[This post is in response to a comment by a pastor on my previous post; here’s the link to the comment].
Miss Burke, my Kindergarten teacher, was young, pretty, caring toward me and all my friends, and best of all, single! (I always took my childhood crushes way too seriously.) Sadly, I left that school after third grade, and Miss Burke didn’t come with me to my new school. Adding insult to injury, she got married and lived in a house with the man who bested me in a home cloyingly close to where I had to walk to and from my new school. Every day, I had my wounded feelings revived as I mourned having loved and lost. (Waaaaaay too seriously…).
When my Kindergarten crush on Miss Burke dissolved, I never felt the need to publicly or privately ‘reject’ a relationship which had existed only inside my imagination. In the same way, I never felt the need to make any kind of announcement that I have rejected my relationship with Jesus. Which relationship, I figured out, was only in my imagination.
Like Miss Burke, Jesus existed for me as someone who taught, who loved students and promised wonderful rewards for good behavior. Miss Burke had one thing Jesus didn’t: she was a real, live person in my life, who showed up every day in my classroom, and melted my heart when she smiled at my drawings. I had indeed embellished my perceptions of her in my imagination and paid the price for it in a broken heart (puppy love version).
In previous blog posts, I’ve been clear about having a knowledge of Jesus, the Bible, and at least one version of Christianity, Seventh-day Adventism. However, as Christians are sometimes urged to do, I invested great emotion and time seeking more than just knowledge about Jesus, but also a relationship with him, as if he was real. As if he heard my prayers, even all my thoughts. As if he had the power to make that kind of a God–believer communication more than one-sided.
And I fully expected him to do just that. To make himself real to me, in obvious and faith-building ways, or even still, small, subtle yet undeniable ways. Or even just any unambiguous way. The longer I went with no obvious communication from God, I got good at lowering my expectations, lowering the bar for what could pass for the amazing all-powerful Jesus making himself real to me.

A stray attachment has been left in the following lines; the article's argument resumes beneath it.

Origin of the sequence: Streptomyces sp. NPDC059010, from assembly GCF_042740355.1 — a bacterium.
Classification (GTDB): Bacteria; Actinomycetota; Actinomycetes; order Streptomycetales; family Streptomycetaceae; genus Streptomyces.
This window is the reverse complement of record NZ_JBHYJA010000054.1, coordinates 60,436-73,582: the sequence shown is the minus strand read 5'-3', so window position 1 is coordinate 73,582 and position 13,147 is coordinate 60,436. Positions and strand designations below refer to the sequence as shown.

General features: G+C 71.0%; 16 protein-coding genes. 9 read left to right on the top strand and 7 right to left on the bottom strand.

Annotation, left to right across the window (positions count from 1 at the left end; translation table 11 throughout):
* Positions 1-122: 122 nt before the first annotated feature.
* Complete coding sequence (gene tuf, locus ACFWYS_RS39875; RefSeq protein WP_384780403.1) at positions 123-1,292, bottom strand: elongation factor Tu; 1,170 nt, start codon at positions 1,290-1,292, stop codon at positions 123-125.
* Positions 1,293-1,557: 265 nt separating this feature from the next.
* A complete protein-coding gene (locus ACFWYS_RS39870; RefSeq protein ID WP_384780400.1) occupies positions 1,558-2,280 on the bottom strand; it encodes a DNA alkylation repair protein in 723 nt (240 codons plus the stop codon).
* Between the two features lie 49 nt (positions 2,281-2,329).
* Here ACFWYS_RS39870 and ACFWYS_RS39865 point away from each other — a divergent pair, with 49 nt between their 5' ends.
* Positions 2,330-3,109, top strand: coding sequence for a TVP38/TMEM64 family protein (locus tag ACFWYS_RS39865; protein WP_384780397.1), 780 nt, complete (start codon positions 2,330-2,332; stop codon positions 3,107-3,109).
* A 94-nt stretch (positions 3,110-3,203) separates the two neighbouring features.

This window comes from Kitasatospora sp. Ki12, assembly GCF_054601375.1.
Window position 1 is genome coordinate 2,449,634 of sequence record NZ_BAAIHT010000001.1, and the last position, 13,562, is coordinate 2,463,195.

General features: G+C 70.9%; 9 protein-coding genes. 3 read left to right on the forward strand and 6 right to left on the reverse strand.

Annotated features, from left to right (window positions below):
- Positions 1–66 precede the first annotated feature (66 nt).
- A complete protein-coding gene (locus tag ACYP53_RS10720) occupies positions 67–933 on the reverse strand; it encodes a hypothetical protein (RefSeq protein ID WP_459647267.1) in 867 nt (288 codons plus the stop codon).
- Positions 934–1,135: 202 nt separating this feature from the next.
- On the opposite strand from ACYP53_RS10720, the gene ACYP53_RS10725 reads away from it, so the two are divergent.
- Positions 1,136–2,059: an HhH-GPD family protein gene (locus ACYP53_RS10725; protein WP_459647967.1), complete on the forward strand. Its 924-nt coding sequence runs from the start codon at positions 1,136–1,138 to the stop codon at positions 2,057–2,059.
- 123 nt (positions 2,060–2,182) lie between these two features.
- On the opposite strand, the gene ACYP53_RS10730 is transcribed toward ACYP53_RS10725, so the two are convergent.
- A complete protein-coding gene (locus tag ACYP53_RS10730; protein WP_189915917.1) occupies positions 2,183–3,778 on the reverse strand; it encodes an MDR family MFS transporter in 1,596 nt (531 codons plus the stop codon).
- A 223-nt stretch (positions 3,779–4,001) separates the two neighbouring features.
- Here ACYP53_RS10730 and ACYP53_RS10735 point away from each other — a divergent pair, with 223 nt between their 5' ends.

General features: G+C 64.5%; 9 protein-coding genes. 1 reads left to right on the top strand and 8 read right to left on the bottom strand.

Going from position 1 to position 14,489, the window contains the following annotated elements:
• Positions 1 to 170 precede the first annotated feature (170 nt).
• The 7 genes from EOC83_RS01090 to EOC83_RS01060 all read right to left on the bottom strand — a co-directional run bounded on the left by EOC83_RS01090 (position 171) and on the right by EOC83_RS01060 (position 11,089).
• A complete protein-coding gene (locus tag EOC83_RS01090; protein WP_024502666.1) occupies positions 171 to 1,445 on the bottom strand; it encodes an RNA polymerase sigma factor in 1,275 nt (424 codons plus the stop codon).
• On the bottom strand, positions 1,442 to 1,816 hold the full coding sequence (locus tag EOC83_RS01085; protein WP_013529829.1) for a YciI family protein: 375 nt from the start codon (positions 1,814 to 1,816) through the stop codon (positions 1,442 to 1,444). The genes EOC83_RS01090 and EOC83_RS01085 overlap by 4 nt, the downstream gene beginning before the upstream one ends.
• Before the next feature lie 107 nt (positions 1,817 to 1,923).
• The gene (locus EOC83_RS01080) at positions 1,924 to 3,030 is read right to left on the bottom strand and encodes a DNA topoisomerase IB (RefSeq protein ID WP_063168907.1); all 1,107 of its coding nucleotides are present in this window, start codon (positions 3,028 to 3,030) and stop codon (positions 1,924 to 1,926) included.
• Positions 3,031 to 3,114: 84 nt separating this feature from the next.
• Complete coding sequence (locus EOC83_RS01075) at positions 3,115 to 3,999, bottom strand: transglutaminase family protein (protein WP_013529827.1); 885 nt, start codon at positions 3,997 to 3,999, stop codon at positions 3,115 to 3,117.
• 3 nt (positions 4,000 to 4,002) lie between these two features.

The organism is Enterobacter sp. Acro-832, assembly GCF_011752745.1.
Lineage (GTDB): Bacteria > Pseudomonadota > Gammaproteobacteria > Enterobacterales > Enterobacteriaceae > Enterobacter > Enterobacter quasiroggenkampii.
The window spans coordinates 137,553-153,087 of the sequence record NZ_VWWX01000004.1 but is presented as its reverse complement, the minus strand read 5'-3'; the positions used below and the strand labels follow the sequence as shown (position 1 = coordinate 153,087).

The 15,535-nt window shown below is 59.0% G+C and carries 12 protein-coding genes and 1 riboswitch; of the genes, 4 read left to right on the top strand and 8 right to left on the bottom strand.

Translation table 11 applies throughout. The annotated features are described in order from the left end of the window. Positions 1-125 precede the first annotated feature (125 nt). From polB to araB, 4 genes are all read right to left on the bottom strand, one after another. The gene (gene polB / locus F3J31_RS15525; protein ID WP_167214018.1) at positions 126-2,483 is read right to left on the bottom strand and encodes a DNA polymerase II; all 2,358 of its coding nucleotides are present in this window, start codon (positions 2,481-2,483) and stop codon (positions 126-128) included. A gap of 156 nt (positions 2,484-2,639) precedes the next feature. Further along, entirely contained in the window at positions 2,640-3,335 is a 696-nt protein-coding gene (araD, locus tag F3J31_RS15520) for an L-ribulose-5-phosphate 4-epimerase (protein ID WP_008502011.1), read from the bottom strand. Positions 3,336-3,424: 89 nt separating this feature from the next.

Constantly reminding myself that faith in Jesus has much more to do with that relationship than with any other way of experiencing religion, I poured my whole heart and soul into maintaining communion with the One I imagined had created me for just such a connection. The testimonies of those fortunate Christians who had successfully made contact with our Savior formed a tantalizing goal for me, and I presented such testimonies to my Bible classes in the hope that some of us, any of us, would have a similar good fortune. When evangelism or revival meetings came around, these ‘relational’ testimonies were frequent and occupied key places in the messages. It was obvious to any who paid attention that there were true Christians, who could say they were in a personal relationship with Jesus, and then there were all other Christians. The ‘good’ Christians were those seeking that relationship, and I counted myself among the good ones; the ‘better’ and ‘best’ Christians had it already.
I was as passionate and sincere about trying to make personal contact with Jesus as I knew how to be. When just memorizing his life and teachings from the Bible itself wasn’t producing results, I turned to EGW’s writings on Jesus. When Desire of Ages and Steps to Christ didn’t make Jesus seem any closer, I turned to popular Christian devotional writers, like E. M. Bounds, Charles Spurgeon, C. S. Lewis, and many others. I attended and lead out at worship services designed just for the purpose of getting Christians into a relationship with Jesus. Eventually, I abandoned my early doctrinal focus altogether and became fully focused on promoting this kind of ‘relational’ Christianity, even while it eluded me. As long as I could help others have it, that would be enough for me (once again, lowering the bar, you see).
After at least a decade and a half of pursuing it, no relationship emerged that was any different than one which was purely imaginary. Like many Christians do, I had trained myself to accept personal powerlessness, so the most frequent request I had in prayer was for strength, and wisdom, and patience, and other character traits I felt I lacked. One very low-bar way I could claim I had been answered by God was whenever I had personally experienced strength, or wisdom, or patience; I could thereby count that as evidence of God existing and moreover showing up in my life. Anything good that ever happened, whether it could have been luck, accident, or the result of my own good decisions, I had gotten into the habit of seeing it as God and me having a close relationship. It is pitiful when I reflect back on it, but it is, I think, an experience which many Christians are immersed in right now.